Saturday 17 March 2018

Bohs face fight for 'livelihoods'

Neil Ahern

BOHEMIANS' players are playing for their livelihoods between now and the end of the season and are now under 'massive pressure' to win the league, according to PFAI chief Stephen McGuinness.

The players' union general secretary yesterday stated his belief that professional football at the Phibsboro-based club now hinges on whether or not they win the league, and maybe even the FAI Cup, this season.

"I think a lot is hinging on winning the league, that's my own opinion. I think everything is based on winning the league and possibly winning the cup as well, so there's a lot of pressure," said McGuinness.

"I think it's showing in their performances now, they now know that if they don't win the league this year that they probably will have to go part-time, and the contracts that they currently have -- the club's going to come and look to renegotiate. That's a massive pressure -- not only have you got the pressure of trying to win football games and the crowd being on your case, you've got your livelihood on the line too."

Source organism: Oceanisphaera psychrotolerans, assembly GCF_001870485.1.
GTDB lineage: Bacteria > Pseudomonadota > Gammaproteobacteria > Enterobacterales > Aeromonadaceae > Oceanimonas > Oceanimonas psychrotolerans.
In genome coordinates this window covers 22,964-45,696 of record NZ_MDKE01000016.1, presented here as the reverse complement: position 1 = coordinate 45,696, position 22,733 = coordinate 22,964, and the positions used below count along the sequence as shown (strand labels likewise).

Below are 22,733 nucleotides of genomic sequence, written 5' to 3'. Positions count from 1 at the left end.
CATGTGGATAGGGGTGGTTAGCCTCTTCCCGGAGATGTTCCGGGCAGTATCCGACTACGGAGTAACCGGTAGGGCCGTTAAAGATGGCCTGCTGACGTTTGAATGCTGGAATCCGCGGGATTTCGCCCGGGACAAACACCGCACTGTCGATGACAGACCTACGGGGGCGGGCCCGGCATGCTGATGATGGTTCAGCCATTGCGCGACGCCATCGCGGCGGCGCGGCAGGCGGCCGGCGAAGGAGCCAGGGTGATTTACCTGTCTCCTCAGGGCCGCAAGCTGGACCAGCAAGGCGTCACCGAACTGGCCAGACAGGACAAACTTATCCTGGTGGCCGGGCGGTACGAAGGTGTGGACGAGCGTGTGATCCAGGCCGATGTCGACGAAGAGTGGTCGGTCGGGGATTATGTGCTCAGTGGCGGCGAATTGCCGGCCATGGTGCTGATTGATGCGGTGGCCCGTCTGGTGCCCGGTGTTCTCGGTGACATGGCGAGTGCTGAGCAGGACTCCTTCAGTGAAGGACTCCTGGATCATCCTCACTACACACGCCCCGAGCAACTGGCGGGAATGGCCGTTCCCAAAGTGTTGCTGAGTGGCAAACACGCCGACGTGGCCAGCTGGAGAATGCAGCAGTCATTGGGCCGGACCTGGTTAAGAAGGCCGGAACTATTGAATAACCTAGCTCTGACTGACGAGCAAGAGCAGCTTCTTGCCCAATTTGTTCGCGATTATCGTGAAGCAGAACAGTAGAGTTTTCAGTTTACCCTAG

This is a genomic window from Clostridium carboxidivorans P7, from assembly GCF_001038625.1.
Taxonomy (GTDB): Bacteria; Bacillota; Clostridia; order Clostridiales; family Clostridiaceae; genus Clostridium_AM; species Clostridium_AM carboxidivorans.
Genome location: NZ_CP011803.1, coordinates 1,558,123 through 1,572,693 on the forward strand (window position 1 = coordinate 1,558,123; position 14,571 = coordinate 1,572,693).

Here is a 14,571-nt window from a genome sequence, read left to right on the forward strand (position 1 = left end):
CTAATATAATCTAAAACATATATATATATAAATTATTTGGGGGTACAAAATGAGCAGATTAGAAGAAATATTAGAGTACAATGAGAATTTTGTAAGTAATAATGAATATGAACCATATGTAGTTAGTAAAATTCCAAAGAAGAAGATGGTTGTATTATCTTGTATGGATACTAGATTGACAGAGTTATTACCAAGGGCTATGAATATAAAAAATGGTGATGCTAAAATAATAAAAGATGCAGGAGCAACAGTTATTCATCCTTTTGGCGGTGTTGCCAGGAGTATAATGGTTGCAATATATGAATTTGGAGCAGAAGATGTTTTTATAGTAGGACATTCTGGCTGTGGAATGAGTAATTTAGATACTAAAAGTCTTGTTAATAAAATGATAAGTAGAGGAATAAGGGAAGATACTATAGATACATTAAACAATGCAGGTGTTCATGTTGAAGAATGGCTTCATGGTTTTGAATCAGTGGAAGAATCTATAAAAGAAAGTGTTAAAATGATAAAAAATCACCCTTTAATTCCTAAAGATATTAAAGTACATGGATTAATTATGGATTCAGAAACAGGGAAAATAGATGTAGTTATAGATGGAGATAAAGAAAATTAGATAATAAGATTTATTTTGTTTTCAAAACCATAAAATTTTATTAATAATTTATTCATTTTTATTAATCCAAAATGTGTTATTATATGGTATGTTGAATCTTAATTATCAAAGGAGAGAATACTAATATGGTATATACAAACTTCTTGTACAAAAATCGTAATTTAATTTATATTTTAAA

McGuinness also revealed he has received assurances from the FAI that financially stricken Bohs had budgeted for 2010 based on the possibility of finishing in mid-table in the league and failing to progress in the Champions League.

The club are currently sitting just five points off the top of the Premier Division table and yet are still hitting huge financial barriers -- although the imminent sale of youngster Matt Doherty to Wolves has added a timely boost to the club's coffers.

But former Shamrock Rovers player McGuinness admitted he is surprised that problems have arisen now.

"I spoke to the FAI in relation to Bohemians and we were told categorically that Bohs' budget was based on them finishing below mid-table and being knocked out of Europe so I can't see now why, all of a sudden, they have an issue with regard to paying wages when their budget was approved on the basis of doing worse than how they're currently doing," he said.

"We all know that they've been mortgaging on the ground for a long, long time and maybe the debts they had are now coming back to haunt them."

Irish Independent

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